The dollar bounced off a two-year low on Tuesday as selling pressure faded ahead of a Federal Reserve meeting and as political wrangling over the next U.S. fiscal rescue package moved closer to a conclusion.
The world's reserve currency has been tumbling since May and was dumped in recent days as cracks in the U.S. coronavirus recovery and crumbling yields sent investors elsewhere.
Buyers crept out of the woodwork following a pullback in the gold price halfway through the Asian session, lending the greenback support and pushing other majors off milestone peaks.
The New Zealand dollar touched an eight-month top of $0.6702 and then dipped back to $0.6656, while sterling retreated from a four-month high to sit at $1.2850.
The Japanese yen weakened 0.3% to sit just below its strongest since mid March at 105.65, and the euro (EUR=EBS) was last 0.2% softer at $1.1725. The Aussie dollar gave up early gains dip 0.2 to $0.7133. [AUD/]
Most analysts say the reasons for the dollar's broad decline, especially falling real yields, remain intact but that the pace of the drop probably warranted a pause - particularly with a Fed meeting and a U.S. spending package in the offing.
"Perhaps it is a case of the market running ahead of itself," said Moh Siong Sim, currency analyst at the Bank of Singapore.
On the horizon is a Fed meeting that begins later on Tuesday and Friday's deadline for U.S. Congress to extend unemployment benefits - both unpredictable enough to inject some nerves into bets against the dollar.
Against a basket of currencies (=USD) (DXY) the dollar lifted from a two-year low of 93.492 to hit 93.918. Still, it is down 3.6% in July and will need a stronger bounce to avoid posting its worst month in almost a decade.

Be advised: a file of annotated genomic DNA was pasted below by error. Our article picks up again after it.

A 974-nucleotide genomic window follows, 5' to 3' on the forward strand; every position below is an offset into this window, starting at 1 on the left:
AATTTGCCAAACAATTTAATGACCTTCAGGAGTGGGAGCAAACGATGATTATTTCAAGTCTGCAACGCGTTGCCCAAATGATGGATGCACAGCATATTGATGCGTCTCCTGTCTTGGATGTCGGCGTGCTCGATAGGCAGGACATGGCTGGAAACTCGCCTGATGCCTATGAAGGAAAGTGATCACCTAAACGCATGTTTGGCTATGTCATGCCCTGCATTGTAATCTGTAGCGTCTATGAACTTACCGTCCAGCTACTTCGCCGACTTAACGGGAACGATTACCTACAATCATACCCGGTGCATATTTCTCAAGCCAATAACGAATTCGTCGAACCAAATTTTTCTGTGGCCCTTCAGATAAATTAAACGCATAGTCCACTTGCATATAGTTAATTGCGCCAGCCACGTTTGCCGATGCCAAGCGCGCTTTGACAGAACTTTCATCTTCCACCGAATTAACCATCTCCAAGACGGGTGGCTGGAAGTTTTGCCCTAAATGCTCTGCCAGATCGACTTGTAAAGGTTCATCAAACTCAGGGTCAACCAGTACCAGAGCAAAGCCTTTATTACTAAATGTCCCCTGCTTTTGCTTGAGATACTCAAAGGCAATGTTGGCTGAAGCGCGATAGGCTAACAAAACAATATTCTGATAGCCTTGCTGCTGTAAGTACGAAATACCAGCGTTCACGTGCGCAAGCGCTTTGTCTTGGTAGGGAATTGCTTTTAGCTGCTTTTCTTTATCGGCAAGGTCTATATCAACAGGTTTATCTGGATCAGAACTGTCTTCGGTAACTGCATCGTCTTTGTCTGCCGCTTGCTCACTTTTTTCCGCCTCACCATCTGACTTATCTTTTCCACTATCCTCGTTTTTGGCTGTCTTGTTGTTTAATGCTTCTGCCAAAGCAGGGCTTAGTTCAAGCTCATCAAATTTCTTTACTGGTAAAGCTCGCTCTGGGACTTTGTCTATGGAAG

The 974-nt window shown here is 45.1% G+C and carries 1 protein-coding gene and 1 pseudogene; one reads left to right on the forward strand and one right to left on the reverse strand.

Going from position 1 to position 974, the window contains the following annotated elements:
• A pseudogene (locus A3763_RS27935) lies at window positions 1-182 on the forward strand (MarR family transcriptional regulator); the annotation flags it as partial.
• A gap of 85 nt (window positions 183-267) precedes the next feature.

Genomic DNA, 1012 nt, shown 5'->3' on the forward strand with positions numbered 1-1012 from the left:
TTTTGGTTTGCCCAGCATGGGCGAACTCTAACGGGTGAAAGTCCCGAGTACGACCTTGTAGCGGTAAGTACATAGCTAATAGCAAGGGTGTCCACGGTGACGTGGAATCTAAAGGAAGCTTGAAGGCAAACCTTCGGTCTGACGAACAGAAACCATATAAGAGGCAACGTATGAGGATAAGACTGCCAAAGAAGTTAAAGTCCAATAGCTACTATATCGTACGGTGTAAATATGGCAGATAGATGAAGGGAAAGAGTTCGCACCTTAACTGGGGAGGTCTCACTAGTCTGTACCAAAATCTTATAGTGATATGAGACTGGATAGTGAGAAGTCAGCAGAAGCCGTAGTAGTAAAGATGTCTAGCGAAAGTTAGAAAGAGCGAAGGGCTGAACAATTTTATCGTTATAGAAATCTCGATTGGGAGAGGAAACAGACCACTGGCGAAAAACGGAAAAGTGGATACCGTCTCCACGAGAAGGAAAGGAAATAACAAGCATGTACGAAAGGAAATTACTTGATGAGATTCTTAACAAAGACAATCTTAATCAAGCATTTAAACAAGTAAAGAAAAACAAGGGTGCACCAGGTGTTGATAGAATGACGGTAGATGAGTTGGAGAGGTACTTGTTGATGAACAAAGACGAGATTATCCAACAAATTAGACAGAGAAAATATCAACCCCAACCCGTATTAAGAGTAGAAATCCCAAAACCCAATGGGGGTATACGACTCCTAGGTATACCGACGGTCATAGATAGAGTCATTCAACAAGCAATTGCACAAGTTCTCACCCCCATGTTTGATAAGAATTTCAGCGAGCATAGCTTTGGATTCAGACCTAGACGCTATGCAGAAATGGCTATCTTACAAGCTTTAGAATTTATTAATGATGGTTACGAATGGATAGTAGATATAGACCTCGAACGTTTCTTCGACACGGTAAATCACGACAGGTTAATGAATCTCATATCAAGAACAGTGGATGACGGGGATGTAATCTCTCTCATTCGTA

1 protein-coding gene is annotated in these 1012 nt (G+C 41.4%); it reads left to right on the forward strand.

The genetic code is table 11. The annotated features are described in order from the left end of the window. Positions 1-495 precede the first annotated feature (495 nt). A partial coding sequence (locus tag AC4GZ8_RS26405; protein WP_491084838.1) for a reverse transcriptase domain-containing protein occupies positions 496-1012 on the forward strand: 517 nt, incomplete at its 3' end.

No policy change is anticipated at the Fed meeting on Wednesday, but investors expect to hear its super-easy outlook reaffirmed and are speculating about a change in emphasis in the forward guidance.
One shift could be to average inflation targeting, which would see the Fed aim to push inflation above its 2% target to make up for years of under-shooting.
That prospect has pressed on U.S. real yields, sending the yield on inflation-protected 10-year paper to a record-low -0.92% last week, where it has held.
But a lift in nominal yields, pushing the 10-year (US10YT=RR) to a week-high 0.63% on Monday, suggests investors could "sell the fact," even if the Fed sounds dovish.
"The (Fed) announcement may be a damp squib, or even lead to some modest fixed income selling to take profit," said Steve Englander, head of global G10 FX research at Standard Chartered (OTC:SCBFF) in New York.
A big U.S. fiscal package - currently deadlocked in negotiations between Democrats, who have made a $3 trillion proposal, and Republicans who have tabled a more modest $1 trillion plan - could also boost the dollar if it passes.
The current Republican plan would reduce an expanded unemployment benefit from $600 per week to $200 at a time when some 30 million Americans are out of work.
U.S consumer confidence and manufacturing data due at 1400 GMT will also give markets the latest read on progress in the U.S. economic recovery.
On the virus front, U.S. infection rates may be stabilising, with a 2% drop in the number of new cases last week - but the economic impact of curbs to restrict its spread and of job losses are only beginning to be felt.